The Agile Gene, by Matt Ridley (book cover) (Photo credit: Wikipedia)
Agile coaching is not a regulated profession. There are no baselines for credentials, work experience, or even personal hygiene. Literally anyone can claim to be an agile coach and, given the somewhat ephemeral nature of both “agile” and “coaching,” they can probably pull it off for a long time before you ever got the idea they didn’t know what they were talking about and your projects are falling to pieces.
Being the philanthropist I am, I offer you (free of charge) this guide to determine if an agile coach or consultant is the real deal.
- Have they ever actually led a project where they can demonstrate with real numbers decreased lead time and higher quality?
- Have they done this more than once?
- Can they tell you a story of a time they worked with a client, ran into an issue, made a wrong move, and learned from it?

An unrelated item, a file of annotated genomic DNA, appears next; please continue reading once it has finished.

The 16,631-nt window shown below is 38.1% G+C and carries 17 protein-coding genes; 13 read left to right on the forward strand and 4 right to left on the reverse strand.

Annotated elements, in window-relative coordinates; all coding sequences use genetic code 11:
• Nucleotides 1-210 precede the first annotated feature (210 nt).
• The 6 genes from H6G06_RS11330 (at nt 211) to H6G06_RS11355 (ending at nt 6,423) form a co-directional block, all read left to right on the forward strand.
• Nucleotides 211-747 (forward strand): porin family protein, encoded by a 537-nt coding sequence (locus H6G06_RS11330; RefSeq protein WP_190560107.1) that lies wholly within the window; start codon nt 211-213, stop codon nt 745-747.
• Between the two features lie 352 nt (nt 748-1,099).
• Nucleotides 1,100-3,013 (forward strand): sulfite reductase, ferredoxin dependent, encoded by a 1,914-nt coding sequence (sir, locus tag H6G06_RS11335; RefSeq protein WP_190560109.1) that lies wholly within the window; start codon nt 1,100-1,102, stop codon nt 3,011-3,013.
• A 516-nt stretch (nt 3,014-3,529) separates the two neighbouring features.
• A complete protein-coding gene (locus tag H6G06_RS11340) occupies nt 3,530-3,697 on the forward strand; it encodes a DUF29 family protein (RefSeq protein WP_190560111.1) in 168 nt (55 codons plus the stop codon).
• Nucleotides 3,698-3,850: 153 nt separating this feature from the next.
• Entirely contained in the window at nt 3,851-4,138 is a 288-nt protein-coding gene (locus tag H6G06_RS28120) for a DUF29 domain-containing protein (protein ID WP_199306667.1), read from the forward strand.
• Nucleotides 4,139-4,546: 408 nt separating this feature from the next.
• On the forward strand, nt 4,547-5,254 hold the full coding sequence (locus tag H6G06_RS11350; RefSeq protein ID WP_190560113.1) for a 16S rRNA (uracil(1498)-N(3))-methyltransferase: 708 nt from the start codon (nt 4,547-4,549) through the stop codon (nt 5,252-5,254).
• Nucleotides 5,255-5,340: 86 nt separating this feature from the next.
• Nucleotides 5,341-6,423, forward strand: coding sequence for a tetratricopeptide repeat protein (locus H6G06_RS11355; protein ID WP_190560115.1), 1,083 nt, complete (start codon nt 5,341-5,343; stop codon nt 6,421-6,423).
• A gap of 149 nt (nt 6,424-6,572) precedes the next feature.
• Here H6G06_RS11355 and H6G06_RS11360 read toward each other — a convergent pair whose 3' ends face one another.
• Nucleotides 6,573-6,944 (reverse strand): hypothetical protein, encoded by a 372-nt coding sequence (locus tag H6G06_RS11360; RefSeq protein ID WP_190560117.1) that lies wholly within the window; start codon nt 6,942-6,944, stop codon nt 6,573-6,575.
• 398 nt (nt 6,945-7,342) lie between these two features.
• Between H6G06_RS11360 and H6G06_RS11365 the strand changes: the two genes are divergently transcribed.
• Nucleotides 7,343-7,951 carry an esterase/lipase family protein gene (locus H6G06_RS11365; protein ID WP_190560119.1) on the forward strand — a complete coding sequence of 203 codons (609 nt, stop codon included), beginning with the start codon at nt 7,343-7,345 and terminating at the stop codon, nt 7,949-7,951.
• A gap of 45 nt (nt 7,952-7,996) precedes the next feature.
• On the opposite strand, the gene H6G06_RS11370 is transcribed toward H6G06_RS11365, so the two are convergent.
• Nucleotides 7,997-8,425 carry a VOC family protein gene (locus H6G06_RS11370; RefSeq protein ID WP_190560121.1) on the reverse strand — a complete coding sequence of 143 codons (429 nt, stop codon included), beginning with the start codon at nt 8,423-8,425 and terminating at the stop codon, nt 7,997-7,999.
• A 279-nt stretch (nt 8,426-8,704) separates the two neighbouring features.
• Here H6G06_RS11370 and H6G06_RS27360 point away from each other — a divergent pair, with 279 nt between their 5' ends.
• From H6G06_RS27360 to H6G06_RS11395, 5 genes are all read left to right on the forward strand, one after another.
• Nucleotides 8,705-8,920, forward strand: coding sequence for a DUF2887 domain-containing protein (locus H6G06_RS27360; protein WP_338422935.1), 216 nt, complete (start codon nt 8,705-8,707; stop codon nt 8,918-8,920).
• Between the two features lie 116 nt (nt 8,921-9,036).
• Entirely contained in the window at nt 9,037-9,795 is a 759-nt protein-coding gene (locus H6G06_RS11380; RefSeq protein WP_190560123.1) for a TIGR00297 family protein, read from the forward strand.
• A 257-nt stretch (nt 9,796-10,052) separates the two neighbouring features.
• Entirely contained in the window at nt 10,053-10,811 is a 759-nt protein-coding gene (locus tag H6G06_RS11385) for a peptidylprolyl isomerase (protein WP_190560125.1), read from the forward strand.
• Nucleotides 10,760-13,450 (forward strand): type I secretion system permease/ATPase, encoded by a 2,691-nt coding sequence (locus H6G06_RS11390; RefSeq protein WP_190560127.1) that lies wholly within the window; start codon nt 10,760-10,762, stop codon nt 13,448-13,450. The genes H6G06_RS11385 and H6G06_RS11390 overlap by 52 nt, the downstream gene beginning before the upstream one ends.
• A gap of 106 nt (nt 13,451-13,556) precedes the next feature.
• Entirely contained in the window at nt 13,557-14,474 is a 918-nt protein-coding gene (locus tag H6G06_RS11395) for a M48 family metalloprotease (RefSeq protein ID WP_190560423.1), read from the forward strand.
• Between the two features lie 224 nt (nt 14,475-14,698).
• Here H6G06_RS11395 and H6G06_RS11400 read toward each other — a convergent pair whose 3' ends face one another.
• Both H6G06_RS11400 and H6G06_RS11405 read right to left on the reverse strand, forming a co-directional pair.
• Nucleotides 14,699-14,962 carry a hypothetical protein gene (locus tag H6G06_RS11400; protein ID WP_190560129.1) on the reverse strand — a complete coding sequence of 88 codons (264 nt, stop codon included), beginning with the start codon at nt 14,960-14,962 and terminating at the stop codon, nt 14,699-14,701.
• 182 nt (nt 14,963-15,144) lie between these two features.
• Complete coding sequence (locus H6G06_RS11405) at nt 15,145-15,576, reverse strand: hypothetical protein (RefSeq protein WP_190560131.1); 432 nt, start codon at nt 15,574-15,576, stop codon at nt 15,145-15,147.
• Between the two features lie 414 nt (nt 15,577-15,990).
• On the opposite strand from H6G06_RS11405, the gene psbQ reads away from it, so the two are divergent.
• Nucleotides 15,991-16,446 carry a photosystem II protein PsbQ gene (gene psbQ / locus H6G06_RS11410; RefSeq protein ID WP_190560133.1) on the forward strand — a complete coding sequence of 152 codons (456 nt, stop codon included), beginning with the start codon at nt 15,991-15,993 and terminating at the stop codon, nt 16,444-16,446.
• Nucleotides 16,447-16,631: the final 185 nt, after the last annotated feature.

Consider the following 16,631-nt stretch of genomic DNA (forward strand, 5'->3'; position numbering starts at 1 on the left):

- When they tell stories, are they about actual work experiences (“I was at a client, once, and we…”) or do they sound more like Chicken Soup for the Agile Soul?
- Do they use industry terms in discussions the way a squid uses ink, i.e. spray a cloud of it when threatened?
- Do they tell that pig and chicken story or that stupid Shu Ha Ri thing every chance they get whether it applies or not?
- Do they quote more articles and books than their actual work experience?
- Do they say they’ve had “great success” with something, but are then unable to express specifically how that “success” was measured?
- If doing Scrum doesn’t magically produce agility, do they say it’s because you’re not doing it right?
Greater agility is something that is a hot commodity, now, and with any knowledge work, the market is glutted with people who are decent presenters with no real expertise. As Troy Tuttle would say, “They’re all hat and no cattle.” They’ve read tons of articles and gotten their certifications, but they have no deep understanding of what it means to be agile, how you measure it, and the common obstacles and pitfalls that teams face and how to work through them.
They don’t understand the principles behind the techniques they know. They don’t have the time in the trenches to weigh against what “should work.” They have no authority of their own because everything they have to say comes from something they read or a class they attended.
These people are high risk hires.